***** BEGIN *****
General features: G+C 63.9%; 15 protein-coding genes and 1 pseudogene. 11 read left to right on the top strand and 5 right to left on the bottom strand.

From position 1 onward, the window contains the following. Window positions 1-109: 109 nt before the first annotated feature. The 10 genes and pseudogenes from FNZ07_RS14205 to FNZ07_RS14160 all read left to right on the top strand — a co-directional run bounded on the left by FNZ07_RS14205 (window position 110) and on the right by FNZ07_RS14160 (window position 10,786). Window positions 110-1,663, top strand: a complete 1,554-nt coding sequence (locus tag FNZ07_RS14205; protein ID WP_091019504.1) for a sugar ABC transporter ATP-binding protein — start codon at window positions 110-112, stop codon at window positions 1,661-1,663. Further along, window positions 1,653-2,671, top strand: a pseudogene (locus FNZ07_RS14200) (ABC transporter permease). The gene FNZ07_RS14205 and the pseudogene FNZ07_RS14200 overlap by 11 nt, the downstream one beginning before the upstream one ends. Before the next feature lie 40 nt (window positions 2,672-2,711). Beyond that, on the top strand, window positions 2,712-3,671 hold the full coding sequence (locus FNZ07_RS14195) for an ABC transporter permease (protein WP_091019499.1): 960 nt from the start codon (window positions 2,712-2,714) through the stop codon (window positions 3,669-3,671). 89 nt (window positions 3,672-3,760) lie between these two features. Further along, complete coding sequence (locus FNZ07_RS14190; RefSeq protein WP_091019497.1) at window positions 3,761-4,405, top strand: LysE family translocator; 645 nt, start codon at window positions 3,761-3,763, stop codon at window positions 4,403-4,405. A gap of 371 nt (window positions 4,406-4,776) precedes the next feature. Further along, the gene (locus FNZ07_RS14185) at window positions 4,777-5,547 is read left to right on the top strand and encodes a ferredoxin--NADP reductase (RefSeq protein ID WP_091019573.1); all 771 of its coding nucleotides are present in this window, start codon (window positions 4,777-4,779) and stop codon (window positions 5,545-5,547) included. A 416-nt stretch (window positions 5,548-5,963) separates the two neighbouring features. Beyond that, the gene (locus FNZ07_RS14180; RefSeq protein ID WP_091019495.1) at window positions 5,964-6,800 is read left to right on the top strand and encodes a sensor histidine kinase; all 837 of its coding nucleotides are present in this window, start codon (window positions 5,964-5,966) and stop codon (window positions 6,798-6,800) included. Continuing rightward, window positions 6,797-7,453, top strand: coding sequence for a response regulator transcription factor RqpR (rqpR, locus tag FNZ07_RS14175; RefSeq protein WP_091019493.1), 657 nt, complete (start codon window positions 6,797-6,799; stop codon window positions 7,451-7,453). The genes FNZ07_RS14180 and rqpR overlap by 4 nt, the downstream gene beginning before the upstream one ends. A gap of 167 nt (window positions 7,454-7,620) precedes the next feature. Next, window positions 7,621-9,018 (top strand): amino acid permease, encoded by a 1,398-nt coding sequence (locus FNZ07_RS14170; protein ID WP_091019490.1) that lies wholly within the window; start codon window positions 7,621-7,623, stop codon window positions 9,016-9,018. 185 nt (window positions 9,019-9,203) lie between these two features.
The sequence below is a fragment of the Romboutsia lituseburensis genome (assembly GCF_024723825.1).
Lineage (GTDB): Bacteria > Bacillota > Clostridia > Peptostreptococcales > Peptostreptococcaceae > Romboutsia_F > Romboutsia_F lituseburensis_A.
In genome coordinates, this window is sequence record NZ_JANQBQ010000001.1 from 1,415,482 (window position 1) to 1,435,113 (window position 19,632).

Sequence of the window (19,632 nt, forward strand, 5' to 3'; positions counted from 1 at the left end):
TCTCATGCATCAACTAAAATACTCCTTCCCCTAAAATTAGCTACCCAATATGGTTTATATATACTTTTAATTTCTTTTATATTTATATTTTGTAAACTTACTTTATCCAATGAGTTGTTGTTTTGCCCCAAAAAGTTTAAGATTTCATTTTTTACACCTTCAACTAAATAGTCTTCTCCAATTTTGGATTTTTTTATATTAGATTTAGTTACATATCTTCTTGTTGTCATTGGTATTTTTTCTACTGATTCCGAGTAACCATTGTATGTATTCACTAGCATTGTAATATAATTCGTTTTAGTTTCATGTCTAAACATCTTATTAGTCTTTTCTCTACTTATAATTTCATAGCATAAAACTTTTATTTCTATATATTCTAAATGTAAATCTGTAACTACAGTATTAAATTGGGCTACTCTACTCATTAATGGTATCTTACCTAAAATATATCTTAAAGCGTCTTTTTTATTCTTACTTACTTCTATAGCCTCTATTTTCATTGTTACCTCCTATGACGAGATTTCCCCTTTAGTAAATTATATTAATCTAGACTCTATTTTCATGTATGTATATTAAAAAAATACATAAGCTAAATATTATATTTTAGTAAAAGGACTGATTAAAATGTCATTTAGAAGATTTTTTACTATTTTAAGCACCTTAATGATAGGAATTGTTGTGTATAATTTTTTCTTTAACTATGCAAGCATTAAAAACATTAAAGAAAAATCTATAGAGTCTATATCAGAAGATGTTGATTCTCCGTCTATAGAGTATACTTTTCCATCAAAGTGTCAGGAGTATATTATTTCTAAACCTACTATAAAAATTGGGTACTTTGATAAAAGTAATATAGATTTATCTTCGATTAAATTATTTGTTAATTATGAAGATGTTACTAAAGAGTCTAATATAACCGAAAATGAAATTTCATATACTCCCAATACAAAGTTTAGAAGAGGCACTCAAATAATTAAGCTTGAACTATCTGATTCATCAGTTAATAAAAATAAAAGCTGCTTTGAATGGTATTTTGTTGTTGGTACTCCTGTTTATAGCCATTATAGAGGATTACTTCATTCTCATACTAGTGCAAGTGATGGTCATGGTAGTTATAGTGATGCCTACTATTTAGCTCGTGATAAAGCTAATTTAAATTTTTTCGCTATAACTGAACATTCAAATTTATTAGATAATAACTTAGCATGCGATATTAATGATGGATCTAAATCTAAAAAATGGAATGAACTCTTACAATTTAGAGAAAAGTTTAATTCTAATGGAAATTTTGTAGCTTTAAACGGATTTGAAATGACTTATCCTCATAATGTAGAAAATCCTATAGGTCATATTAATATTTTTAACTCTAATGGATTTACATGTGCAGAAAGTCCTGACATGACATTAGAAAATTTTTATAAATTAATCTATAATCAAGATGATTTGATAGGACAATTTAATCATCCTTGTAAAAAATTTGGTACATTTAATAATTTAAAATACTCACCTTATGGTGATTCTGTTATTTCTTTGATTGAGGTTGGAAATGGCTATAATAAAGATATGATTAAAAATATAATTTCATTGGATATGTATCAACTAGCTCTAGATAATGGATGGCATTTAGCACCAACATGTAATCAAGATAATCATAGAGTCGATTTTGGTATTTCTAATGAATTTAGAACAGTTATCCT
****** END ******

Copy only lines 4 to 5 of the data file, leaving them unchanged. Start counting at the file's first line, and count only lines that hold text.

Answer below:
Lineage (GTDB): Bacteria > Bacillota > Clostridia > Peptostreptococcales > Peptostreptococcaceae > Romboutsia_F > Romboutsia_F lituseburensis_A.
In genome coordinates, this window is sequence record NZ_JANQBQ010000001.1 from 1,415,482 (window position 1) to 1,435,113 (window position 19,632).